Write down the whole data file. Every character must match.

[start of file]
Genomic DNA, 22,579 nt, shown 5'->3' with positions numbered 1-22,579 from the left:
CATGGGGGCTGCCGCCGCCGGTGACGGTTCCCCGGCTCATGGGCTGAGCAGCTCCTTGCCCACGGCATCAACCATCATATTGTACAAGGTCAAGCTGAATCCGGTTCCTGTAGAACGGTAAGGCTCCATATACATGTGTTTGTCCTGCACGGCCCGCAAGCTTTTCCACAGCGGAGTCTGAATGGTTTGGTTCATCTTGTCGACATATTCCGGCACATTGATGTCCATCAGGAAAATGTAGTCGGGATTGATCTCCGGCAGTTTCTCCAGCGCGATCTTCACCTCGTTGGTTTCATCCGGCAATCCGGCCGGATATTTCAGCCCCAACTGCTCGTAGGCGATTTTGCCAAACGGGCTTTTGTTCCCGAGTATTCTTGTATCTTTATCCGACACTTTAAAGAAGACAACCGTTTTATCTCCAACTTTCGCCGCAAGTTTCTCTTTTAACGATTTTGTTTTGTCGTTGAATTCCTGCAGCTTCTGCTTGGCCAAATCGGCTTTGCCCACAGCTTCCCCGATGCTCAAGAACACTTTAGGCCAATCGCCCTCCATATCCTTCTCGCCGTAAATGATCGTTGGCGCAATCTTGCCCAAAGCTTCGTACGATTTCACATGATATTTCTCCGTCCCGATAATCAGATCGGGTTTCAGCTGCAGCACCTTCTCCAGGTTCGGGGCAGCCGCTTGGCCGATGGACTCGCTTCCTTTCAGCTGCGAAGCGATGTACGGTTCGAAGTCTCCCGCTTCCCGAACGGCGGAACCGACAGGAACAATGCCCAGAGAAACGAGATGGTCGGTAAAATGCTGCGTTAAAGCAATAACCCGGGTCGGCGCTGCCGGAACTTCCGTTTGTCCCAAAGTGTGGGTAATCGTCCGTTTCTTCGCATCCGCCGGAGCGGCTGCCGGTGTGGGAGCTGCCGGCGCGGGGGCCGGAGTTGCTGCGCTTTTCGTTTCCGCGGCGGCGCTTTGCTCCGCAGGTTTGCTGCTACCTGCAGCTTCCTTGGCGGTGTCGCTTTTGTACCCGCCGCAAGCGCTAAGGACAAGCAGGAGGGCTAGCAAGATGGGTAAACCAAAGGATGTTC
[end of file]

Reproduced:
Genomic DNA, 22,579 nt, shown 5'->3' with positions numbered 1-22,579 from the left:
CATGGGGGCTGCCGCCGCCGGTGACGGTTCCCCGGCTCATGGGCTGAGCAGCTCCTTGCCCACGGCATCAACCATCATATTGTACAAGGTCAAGCTGAATCCGGTTCCTGTAGAACGGTAAGGCTCCATATACATGTGTTTGTCCTGCACGGCCCGCAAGCTTTTCCACAGCGGAGTCTGAATGGTTTGGTTCATCTTGTCGACATATTCCGGCACATTGATGTCCATCAGGAAAATGTAGTCGGGATTGATCTCCGGCAGTTTCTCCAGCGCGATCTTCACCTCGTTGGTTTCATCCGGCAATCCGGCCGGATATTTCAGCCCCAACTGCTCGTAGGCGATTTTGCCAAACGGGCTTTTGTTCCCGAGTATTCTTGTATCTTTATCCGACACTTTAAAGAAGACAACCGTTTTATCTCCAACTTTCGCCGCAAGTTTCTCTTTTAACGATTTTGTTTTGTCGTTGAATTCCTGCAGCTTCTGCTTGGCCAAATCGGCTTTGCCCACAGCTTCCCCGATGCTCAAGAACACTTTAGGCCAATCGCCCTCCATATCCTTCTCGCCGTAAATGATCGTTGGCGCAATCTTGCCCAAAGCTTCGTACGATTTCACATGATATTTCTCCGTCCCGATAATCAGATCGGGTTTCAGCTGCAGCACCTTCTCCAGGTTCGGGGCAGCCGCTTGGCCGATGGACTCGCTTCCTTTCAGCTGCGAAGCGATGTACGGTTCGAAGTCTCCCGCTTCCCGAACGGCGGAACCGACAGGAACAATGCCCAGAGAAACGAGATGGTCGGTAAAATGCTGCGTTAAAGCAATAACCCGGGTCGGCGCTGCCGGAACTTCCGTTTGTCCCAAAGTGTGGGTAATCGTCCGTTTCTTCGCATCCGCCGGAGCGGCTGCCGGTGTGGGAGCTGCCGGCGCGGGGGCCGGAGTTGCTGCGCTTTTCGTTTCCGCGGCGGCGCTTTGCTCCGCAGGTTTGCTGCTACCTGCAGCTTCCTTGGCGGTGTCGCTTTTGTACCCGCCGCAAGCGCTAAGGACAAGCAGGAGGGCTAGCAAGATGGGTAAACCAAAGGATGTTC